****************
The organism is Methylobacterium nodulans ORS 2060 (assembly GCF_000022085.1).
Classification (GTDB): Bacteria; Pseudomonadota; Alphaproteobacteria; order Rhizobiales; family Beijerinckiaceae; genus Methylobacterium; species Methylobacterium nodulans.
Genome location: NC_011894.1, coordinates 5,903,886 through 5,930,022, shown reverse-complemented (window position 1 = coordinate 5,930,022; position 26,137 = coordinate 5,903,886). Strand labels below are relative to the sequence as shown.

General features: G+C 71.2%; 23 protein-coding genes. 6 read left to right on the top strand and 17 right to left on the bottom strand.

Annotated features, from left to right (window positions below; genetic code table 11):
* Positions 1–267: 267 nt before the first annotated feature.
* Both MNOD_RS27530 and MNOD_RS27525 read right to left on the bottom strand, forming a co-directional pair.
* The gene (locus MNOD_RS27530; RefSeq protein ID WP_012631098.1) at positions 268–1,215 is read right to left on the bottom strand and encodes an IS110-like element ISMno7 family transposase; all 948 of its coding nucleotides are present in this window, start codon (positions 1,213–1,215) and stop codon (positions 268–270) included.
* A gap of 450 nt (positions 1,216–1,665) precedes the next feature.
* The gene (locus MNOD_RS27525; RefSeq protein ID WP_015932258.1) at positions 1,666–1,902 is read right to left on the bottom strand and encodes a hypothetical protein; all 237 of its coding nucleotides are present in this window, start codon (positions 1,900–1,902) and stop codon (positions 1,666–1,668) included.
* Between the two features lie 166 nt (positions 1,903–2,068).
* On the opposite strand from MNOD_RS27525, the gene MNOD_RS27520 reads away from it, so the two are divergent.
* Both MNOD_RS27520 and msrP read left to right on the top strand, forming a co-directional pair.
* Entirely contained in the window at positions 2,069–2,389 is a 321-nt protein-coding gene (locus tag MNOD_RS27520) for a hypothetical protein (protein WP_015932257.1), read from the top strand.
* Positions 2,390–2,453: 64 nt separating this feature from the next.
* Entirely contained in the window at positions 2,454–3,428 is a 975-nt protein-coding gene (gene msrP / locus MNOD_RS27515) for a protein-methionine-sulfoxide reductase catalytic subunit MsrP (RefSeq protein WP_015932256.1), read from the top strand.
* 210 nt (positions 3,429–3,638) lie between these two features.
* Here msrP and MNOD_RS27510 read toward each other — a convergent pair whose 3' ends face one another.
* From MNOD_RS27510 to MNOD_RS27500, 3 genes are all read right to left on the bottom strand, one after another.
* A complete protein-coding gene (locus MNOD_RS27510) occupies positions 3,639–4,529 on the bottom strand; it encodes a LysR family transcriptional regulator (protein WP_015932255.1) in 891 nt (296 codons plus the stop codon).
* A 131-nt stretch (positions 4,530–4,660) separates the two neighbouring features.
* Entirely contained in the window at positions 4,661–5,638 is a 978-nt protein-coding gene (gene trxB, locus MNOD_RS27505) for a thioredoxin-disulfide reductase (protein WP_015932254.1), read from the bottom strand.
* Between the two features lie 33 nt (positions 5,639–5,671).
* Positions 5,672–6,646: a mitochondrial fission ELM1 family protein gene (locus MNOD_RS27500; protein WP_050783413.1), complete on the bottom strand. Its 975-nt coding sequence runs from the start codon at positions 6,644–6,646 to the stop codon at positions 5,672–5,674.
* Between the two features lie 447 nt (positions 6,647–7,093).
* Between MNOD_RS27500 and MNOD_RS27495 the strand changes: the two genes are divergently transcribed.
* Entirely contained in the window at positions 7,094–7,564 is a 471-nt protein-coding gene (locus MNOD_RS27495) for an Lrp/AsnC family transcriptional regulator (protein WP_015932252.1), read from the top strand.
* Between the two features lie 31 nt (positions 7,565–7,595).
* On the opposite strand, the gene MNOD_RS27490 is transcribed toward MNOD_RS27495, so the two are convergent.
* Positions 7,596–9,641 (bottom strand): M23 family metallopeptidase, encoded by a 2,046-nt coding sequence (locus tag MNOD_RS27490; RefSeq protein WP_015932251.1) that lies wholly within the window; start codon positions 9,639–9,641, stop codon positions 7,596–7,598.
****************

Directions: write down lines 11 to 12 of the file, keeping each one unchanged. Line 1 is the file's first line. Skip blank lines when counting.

* Between the two features lie 166 nt (positions 1,903–2,068).
* On the opposite strand from MNOD_RS27525, the gene MNOD_RS27520 reads away from it, so the two are divergent.